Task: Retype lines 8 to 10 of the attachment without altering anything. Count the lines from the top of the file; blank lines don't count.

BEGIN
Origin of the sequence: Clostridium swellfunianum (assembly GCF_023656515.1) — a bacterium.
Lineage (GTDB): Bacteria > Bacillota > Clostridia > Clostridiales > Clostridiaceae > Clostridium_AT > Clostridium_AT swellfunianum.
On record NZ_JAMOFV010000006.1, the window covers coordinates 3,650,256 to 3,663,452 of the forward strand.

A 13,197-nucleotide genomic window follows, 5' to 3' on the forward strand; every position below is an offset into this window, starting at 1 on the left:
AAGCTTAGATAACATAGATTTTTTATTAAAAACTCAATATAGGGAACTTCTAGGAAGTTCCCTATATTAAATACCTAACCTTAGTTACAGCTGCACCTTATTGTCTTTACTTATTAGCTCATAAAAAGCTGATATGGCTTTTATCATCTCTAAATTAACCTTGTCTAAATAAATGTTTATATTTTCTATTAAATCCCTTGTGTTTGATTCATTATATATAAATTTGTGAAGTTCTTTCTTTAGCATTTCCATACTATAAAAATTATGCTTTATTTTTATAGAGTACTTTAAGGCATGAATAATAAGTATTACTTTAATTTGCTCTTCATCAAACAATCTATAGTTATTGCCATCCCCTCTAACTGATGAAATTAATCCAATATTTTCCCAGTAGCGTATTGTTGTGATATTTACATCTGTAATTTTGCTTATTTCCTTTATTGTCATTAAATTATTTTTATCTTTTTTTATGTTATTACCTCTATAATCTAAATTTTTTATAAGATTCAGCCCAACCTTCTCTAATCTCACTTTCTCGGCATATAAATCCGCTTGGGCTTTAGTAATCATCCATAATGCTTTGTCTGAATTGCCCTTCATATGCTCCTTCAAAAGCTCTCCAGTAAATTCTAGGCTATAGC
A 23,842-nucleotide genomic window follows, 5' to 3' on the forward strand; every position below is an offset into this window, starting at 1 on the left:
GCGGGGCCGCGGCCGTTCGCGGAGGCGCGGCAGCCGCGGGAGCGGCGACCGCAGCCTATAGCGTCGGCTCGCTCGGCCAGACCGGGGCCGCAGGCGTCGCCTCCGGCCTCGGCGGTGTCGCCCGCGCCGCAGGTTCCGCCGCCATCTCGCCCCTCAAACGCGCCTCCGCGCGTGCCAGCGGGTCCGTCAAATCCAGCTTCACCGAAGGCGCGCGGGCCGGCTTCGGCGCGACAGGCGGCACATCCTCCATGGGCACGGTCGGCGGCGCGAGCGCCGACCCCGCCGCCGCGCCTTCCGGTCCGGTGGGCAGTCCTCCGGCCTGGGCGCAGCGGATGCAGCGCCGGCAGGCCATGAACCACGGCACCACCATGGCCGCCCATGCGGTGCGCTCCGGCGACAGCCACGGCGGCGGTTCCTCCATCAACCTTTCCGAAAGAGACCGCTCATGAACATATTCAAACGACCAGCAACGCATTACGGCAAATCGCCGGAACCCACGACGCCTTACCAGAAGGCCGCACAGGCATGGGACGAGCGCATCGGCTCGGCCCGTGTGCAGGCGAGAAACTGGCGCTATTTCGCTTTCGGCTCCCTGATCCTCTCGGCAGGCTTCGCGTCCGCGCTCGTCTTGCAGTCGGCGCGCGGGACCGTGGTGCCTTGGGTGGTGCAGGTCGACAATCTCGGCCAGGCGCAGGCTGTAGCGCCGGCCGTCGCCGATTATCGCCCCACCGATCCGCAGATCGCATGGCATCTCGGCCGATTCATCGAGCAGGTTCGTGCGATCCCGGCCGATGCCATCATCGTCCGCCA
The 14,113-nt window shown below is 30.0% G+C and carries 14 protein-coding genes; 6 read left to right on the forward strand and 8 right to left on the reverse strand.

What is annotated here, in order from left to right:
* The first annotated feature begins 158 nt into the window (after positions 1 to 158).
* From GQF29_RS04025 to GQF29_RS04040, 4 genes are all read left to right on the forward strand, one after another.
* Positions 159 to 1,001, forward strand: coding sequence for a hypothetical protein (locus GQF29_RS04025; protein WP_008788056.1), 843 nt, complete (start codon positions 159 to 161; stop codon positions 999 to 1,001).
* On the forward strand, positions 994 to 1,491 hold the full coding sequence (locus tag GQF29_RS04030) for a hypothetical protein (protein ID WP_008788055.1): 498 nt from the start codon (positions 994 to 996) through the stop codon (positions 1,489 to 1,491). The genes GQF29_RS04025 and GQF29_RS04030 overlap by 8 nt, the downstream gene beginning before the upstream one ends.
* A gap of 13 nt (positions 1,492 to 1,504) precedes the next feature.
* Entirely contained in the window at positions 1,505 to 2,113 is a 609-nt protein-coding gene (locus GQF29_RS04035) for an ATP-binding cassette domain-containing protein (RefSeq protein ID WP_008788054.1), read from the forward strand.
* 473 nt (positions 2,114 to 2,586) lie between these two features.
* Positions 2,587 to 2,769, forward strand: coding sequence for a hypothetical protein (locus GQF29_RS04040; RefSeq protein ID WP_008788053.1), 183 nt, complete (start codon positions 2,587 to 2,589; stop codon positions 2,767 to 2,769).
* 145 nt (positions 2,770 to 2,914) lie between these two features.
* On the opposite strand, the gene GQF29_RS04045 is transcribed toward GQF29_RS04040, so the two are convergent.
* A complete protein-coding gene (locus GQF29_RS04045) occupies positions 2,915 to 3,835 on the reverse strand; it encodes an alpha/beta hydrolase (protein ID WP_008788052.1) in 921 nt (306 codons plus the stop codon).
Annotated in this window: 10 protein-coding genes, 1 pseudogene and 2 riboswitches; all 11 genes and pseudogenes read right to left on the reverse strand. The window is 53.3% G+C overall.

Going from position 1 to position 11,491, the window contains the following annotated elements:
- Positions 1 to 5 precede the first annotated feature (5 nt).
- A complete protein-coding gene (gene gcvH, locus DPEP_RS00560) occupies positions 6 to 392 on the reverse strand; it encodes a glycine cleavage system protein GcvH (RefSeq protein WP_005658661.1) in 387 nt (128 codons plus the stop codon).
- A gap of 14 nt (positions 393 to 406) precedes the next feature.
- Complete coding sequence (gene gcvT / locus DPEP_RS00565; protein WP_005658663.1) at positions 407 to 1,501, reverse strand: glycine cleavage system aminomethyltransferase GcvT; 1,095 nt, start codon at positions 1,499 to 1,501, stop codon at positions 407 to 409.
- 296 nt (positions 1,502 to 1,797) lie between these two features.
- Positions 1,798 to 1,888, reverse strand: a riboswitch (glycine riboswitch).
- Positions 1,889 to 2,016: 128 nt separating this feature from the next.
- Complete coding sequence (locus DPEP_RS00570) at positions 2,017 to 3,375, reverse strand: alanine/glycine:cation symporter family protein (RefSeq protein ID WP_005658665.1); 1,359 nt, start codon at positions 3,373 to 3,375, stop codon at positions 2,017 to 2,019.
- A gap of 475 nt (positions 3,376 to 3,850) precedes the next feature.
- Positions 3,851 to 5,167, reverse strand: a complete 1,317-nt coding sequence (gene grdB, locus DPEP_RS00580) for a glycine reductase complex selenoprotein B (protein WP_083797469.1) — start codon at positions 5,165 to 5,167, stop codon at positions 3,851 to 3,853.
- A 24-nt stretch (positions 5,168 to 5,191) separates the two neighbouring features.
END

The 14,113-nt window shown below is 30.0% G+C and carries 14 protein-coding genes; 6 read left to right on the forward strand and 8 right to left on the reverse strand.

What is annotated here, in order from left to right:
* The first annotated feature begins 158 nt into the window (after positions 1 to 158).